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Legislative Assembly for the ACT: 2001 Week 7 Hansard (20 June) . . Page.. 2260 ..

MR BERRY (continuing):

is entirely appropriate. If there is a cost, then somebody has to pay it. The workers are entitled to redundancy and it should be paid.

The government set the standard for redundancy packages when it gave the redundancy package to forestry workers and boasted about it. We did not like the redundancies that happened at ACT Forests either. As I recall, I put a motion here in relation to that matter, to force the government not to make forestry workers redundant against their will. The motion was that there be no involuntary redundancies amongst the 20 forestry jobs which the government had announced its intention to axe.

That debate went on at some length. I was described as a fossil in that debate. I was just trying to put my finger on the exact number of the enhanced redundancies. I will give an example of what Mr Smyth said one of these workers will get-five weeks pay in lieu, two weeks pay for each year's service. a $22,000 bonus for having over 30 years of service and a $2,872 pension per annum. I am not saying that that is what everybody should get, but the enhanced package that was offered to forestry workers has become the standard, in my view, and it is one that Totalcare workers can legitimately aspire to.

I understand that there may be a cost to the government coffers. The Territory Owned Corporations Act allows for the cost to be passed on in some way or another. I do not have the detail of that in front of me, but I am sure everybody understands the provision I refer to.

I do not need to speak any further on the motion. It is a just motion which will bring a just outcome to workers who have been put in a serious situation because of rationalisation of the work force arising from the contracting out of jobs in the ACT government service-I suspect the unnecessary contracting out of jobs. At no time was there any indication to Totalcare that there was anything wrong with the service they provided. Even the chief executive officer of Totalcare went public, saying that he was disappointed in the outcome because he had not been informed of any problems at all, either with cost or with quality. All of the evidence that had come to them was that they were doing the right thing and doing a good job. These workers were doing that.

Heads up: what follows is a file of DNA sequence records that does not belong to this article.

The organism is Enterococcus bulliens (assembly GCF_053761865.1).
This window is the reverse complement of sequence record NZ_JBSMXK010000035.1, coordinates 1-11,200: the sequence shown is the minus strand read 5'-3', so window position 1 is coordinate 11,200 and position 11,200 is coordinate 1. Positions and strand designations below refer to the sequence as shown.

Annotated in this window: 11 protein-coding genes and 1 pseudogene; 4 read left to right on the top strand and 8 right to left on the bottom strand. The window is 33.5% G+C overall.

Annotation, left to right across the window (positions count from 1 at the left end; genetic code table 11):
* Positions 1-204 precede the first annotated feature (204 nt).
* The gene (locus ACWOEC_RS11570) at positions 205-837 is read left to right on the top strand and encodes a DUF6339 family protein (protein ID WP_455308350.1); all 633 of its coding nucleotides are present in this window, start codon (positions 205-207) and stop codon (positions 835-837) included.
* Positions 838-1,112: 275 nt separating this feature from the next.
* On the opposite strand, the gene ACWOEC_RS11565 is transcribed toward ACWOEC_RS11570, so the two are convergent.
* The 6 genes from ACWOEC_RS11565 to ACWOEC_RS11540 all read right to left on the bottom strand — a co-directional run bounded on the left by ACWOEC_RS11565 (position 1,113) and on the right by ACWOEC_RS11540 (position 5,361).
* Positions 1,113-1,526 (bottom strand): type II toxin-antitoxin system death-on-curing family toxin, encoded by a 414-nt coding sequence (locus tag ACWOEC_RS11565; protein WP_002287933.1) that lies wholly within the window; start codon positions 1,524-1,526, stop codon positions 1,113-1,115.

I need not say any more, other than to recommend to members that they endorse this motion. I hope that the government can find it within their flinty hearts to support this motion. A rare show of generosity would be warmly welcomed by these workers who have been put in a pretty troublesome spot. Put yourself in their position and you will know what I am talking about. I think you know that we all should stick our hands up for this motion.

MR OSBORNE (10.33): I rise in support of Mr Berry's motion. I have one concern over forcing the government to spend money. Mr Berry, in discussions with me, highlighted that that will be a probable outcome of directing the government to do something. I have an amendment which "calls" on the government to do this rather than "directs", so that the decision ultimately will be theirs. But I am sure that a majority of members in this place will send a very clear message to the government about how we think the workers at Totalcare should be treated.

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